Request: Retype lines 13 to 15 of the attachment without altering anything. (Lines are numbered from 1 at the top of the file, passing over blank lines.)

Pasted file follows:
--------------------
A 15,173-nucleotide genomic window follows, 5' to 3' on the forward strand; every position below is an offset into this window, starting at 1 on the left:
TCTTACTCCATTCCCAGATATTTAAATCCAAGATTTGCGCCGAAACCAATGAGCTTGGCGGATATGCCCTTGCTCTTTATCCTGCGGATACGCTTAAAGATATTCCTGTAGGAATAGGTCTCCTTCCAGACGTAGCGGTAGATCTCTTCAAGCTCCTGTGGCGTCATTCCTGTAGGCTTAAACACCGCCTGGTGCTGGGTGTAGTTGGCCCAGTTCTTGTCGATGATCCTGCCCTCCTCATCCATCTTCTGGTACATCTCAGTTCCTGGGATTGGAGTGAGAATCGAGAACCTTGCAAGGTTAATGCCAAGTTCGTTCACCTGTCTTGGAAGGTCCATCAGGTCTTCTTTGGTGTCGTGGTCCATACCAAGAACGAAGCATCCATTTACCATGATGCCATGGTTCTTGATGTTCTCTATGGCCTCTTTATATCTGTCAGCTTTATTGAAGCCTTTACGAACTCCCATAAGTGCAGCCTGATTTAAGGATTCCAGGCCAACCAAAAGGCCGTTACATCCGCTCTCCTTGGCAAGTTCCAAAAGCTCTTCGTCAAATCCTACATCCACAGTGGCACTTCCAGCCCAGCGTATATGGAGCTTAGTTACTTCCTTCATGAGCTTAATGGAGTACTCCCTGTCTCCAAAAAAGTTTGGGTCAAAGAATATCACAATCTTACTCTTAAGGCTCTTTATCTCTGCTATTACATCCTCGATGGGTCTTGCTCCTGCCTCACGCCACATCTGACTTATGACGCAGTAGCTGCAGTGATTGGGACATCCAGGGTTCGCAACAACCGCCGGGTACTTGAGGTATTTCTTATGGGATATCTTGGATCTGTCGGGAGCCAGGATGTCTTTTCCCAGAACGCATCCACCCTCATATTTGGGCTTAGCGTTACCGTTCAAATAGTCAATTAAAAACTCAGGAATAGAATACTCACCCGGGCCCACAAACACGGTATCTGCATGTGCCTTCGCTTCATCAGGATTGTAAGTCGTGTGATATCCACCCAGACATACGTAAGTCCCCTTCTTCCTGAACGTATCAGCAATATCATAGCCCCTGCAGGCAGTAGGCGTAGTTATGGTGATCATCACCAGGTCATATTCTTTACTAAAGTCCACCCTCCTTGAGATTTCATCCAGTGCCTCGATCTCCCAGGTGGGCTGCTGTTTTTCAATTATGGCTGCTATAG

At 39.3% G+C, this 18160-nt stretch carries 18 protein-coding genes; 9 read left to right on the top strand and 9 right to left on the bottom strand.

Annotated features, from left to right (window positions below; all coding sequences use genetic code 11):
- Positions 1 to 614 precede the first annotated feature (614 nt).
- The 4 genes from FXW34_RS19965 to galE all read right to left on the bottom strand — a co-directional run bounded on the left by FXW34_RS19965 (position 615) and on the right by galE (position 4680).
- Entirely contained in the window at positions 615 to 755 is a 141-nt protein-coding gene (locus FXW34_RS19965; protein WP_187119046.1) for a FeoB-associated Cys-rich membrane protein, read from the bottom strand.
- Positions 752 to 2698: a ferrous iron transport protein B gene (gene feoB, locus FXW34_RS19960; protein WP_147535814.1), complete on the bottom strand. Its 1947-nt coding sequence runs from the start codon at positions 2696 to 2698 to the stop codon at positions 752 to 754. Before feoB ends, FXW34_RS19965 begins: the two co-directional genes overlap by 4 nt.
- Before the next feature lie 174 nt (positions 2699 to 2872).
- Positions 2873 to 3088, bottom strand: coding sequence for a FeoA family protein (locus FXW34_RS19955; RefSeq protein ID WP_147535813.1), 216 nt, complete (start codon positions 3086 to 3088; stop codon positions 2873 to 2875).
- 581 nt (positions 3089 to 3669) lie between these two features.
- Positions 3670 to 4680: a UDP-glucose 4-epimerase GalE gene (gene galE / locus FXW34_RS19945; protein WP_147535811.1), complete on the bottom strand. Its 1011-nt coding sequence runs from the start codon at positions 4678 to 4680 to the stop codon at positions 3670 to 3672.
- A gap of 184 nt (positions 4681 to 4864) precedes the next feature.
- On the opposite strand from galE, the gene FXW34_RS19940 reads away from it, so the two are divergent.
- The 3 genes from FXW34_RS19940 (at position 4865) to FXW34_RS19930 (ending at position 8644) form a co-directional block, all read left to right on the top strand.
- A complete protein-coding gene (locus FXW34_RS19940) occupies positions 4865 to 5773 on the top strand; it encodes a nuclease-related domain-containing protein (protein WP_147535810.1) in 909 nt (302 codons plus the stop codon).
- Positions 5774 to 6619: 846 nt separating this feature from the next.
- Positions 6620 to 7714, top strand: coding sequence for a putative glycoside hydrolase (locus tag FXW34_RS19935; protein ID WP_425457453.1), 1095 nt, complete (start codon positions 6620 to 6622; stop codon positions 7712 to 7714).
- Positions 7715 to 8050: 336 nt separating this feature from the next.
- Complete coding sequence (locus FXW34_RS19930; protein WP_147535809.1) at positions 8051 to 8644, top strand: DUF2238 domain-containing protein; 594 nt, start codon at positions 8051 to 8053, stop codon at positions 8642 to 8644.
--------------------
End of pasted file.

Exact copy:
- A gap of 184 nt (positions 4681 to 4864) precedes the next feature.
- On the opposite strand from galE, the gene FXW34_RS19940 reads away from it, so the two are divergent.
- The 3 genes from FXW34_RS19940 (at position 4865) to FXW34_RS19930 (ending at position 8644) form a co-directional block, all read left to right on the top strand.